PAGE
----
EV Battery Forms and Use
There are five main kinds of batteries used in electric cars: lithium-ion, lithium-iron phosphate, nickel-metal hydride, lead-acid, and ultracapacitors. Lithium-ion batteries are the most predominantly used battery in all-electric vehicles (AEV) and plug-in hybrid electric vehicles (PHEV) because of their high power-to-weight ratio, high energy efficiency, and high-temperature performance. They can travel further on a single charge and have a low “self-discharge” rate which means they hold a charge longer. They rely of nickel and cobalt which are expensive and scarce respectively. Most lithium-ion battery parts are recyclable. Still making up less than 10% of lithium-ion batteries, lithium-iron phosphate batteries are on the rise. Iron-dependent LFP batteries are less energy dense than nickel-rich cells, but the cathode material costs less, and iron is plentiful. Nickel-metal hydride batteries do not derive power from an external plug-in source, they rely on fuel to recharge which means they are used mostly in hybrid electric vehicles (HEV). They have a longer life cycle than lithium-ion and lead-acid, they are safe and durable, but they are expensive, have a high self-discharge rate, and they generate heat at high temperatures. Auto makers are choosing nickel-rich chemistries for longer-range or performance cars and LFP for entry-level models. Lead-acid batteries are high-powered, inexpensive, safe, and reliable, but they have a short life and a poor cold-temperature performance. For this reason, lead-acid batteries are used as a secondary energy source in electric vehicles. Ultracapacitors store polarized liquid between an electrode and an electrolyte. They help electrochemical batteries level their load and are used as a secondary source of energy to provide electric vehicles with additional energy during acceleration and regenerative braking.
End of Life, Recycle or Reuse?
The automotive industry is fast-evolving and with it rapid growth in manufacturing lithium-ion batteries for use in electric vehicles. With earlier developed EV batteries approaching the end-of-life, it is now increasingly important to address the economic, environmental, and strategic benefits of recycling and repurposing spent batteries and establish a circular economy.
By 2025, Nissan estimates tens of thousands of electric vehicles will contain end-of-service batteries. It is critical that these are recycled efficiently to counter the ongoing scarcities of essential raw materials and reduce the industry’s reliance on environmentally intensive mining for battery development. In addition, new innovations can rapidly extract valuable materials from existing battery packs and change the chemistries to ensure successful recycling to produce new electric vehicles.
As EV batteries reach end-of-service, they can still store at least 70% of their original capacity which can be repurposed for “second life” energy storage. Applications can include electrical grids and communications towers and energy storage for solar farms, wind farms, and other renewable sources. However, as manufacturers produce battery packs with varying mechanical and chemical complexities, one of the industry’s key challenges is achieving standardization across global manufacturers to enable repurposing initiatives.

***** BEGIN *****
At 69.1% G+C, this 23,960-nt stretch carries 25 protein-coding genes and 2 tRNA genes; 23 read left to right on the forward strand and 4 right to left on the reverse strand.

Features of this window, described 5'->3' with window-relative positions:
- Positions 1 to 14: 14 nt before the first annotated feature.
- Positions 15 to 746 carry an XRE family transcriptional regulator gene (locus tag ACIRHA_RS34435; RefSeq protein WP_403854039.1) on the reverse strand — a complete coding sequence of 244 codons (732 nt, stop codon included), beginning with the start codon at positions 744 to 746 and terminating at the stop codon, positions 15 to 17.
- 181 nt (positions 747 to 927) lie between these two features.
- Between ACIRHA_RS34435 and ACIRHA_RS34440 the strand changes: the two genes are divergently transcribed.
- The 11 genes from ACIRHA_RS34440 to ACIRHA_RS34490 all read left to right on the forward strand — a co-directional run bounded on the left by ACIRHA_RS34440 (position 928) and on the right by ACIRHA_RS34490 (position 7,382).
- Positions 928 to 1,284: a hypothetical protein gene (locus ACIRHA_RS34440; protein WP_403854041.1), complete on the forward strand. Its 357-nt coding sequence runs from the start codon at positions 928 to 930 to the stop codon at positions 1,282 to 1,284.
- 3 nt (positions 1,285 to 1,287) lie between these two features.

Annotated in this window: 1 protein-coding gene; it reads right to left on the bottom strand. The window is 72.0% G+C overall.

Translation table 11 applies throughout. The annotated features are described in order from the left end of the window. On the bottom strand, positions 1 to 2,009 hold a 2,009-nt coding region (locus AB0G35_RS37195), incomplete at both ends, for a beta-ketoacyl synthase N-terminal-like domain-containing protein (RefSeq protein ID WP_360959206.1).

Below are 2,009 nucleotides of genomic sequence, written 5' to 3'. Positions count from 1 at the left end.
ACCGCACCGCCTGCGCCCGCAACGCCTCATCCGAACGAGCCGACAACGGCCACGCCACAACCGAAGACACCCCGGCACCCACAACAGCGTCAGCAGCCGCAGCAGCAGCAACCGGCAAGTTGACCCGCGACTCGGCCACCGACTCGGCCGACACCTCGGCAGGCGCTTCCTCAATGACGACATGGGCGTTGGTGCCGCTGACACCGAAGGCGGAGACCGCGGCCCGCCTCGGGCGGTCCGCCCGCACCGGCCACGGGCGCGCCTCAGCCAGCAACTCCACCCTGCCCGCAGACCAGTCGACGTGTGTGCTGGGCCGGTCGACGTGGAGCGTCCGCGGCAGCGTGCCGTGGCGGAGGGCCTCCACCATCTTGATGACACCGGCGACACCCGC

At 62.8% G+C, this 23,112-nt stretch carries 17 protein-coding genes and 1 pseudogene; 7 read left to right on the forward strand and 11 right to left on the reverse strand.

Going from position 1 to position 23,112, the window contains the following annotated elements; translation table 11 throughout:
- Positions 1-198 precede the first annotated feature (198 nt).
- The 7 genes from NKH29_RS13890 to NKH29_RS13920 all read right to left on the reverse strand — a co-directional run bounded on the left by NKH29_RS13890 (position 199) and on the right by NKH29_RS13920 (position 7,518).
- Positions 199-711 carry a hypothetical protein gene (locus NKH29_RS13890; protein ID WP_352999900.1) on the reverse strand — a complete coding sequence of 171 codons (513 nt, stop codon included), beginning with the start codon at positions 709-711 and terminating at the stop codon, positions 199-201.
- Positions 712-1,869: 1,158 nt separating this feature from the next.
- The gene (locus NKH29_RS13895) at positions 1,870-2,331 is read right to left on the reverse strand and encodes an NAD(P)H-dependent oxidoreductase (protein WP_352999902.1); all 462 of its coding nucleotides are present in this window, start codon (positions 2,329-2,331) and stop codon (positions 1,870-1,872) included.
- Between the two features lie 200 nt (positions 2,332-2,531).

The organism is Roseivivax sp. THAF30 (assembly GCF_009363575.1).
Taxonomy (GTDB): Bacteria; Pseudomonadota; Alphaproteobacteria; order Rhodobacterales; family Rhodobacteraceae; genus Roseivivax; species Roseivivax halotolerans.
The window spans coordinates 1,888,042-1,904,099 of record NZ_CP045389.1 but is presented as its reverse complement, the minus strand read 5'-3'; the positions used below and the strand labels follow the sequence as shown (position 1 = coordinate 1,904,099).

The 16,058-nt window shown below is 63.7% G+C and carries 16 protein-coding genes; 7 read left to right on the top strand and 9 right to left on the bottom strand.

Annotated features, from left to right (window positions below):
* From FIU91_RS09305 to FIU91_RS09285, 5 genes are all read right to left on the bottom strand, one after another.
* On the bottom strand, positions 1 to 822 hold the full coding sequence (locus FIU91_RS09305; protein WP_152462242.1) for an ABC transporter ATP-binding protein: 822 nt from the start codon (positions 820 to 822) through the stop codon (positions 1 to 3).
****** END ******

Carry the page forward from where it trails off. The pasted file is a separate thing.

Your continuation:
Show Me the Money
Like our converter recycling program at United Catalyst Corporation, we believe that since recyclers purchase the vehicle they are entitled to the lion’s share of their value of the sale of its parts. EV batteries like scrap catalytic converters represent a more complicated sale than most auto parts. First, is the matter of safe handling and storage; second, is determining the battery’s state of health and value based on battery chemistry; third, is finding the most profitable customer. To date, resale of healthy batteries to consumers tends to bring the highest values. The recycler has some liability with its customer, the same as it can be with selling to an unvetted collector who may not be doing the right thing with the battery’s disposal. Historically, the next best option is selling to a second life integrator for reuse. Reuse has a lower environmental impact and can have a very high social impact. Think of children in countries like Africa that do not have enough energy to power a lightbulb to do their homework after school and work. A second life EV battery can provide energy to power light and pump clean water. Finally, recycling EV batteries can be an economic solution depending on the chemical make-up of the battery. Some elements have a positive rate of return, like lithium, nickel, and cobalt, while other elements have a negative rate of return and cost money to recycle. Not all EV batteries can be sold. Stockpiling valueless batteries could become an issue much the same as computer monitors containing CRT glass. It is going to be very important as inventory increases to understand EV batteries and choose reuse and recycling partners carefully ensuring responsible and profitable sales.
If you have questions about this article or any issue pertaining to the recovery of precious metals and materials from automotive recycling, we, at United Catalyst, are here to help you. United Catalyst Corporation is a processor of scrap catalytic converters, oxygen sensors, and EV batteries that offers global refining services. Our recycling solutions are accurate, scientific, and verifiable to get you the most money. United Catalyst is a processor you can trust.
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Becky Berube serves the recycling community as President of United Catalyst Corporation, is a Member of the Automotive Recycling Association’s Educational Programming Committee and is the Immediate Past President of the International Precious Metals Institute.